It seems as if there's always someone around the corner looking to take your money or steal your personal information via unscrupulous means.

This time, the Better Business Bureau is urging senior citizens to be aware of the warning signs of medical identity theft scams. Medicare’s Open Enrollment period begins October 15 and runs through December 7, and officials say it's a prime time for scammers to make telemarketing calls that trick seniors into revealing personal information or agreeing to be billed for medical devices that don’t exist.

Stuart Miles, ThinkStock

According to the BBB, here's how it works:

You receive a prerecorded call saying that you have been selected to receive free medical supplies. Common offers include a personal emergency alarm system, medications or supplies for a specific health condition, such as diabetes. The caller will ask for personal and/or insurance information, and the “free” products never arrive.

 

In other variations of these scams, the recorded call claims that you can get an alarm system or medical supplies worth several hundred dollars free or for a low monthly charge. Another version involves a caller claiming that a "doctor-ordered" medicine or medical device is already in the mail and the call is confirming the shipment.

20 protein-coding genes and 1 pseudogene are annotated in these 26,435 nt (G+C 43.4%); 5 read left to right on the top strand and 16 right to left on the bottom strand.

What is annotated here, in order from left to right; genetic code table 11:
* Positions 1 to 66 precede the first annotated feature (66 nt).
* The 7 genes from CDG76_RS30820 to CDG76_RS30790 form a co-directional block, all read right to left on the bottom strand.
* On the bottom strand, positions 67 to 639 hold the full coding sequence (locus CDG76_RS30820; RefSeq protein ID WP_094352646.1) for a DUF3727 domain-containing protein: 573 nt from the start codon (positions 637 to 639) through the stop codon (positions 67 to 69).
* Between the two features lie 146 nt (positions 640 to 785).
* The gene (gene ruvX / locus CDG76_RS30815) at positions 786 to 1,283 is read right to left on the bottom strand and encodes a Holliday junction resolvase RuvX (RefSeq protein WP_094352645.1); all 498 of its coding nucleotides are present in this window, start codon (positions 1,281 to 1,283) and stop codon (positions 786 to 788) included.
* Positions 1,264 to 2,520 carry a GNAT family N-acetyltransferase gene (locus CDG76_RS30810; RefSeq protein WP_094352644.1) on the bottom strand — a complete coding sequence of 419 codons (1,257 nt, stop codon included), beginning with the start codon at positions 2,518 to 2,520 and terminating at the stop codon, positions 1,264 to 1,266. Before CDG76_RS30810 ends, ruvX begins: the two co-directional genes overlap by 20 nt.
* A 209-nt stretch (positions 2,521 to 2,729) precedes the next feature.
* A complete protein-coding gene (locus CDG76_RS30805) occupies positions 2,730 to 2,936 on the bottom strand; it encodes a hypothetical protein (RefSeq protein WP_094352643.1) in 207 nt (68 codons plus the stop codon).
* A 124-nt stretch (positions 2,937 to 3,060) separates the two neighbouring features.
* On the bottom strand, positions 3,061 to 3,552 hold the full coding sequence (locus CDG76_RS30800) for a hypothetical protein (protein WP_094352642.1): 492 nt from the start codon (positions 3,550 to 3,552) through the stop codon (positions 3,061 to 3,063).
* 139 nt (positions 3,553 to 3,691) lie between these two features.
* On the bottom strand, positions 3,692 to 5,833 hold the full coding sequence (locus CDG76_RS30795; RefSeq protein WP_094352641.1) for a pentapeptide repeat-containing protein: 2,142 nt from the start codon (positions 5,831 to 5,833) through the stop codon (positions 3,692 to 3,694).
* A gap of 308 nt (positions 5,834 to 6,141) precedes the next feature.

The Better Business Bureau also offers some additional signs that a caller is trying to scam you:

  • Tries to create a sense of panic.
  • Claims you have been specifically identified for an offer but doesn't know your name or anything about you.
  • Promises something for free, that really isn't.
  • Implies an endorsement from a well-known organization.
  • The business doesn't have a legitimate mailing address and website.

For more tips, visit the Better Business Bureau's website, or check them out on Facebook and Twitter.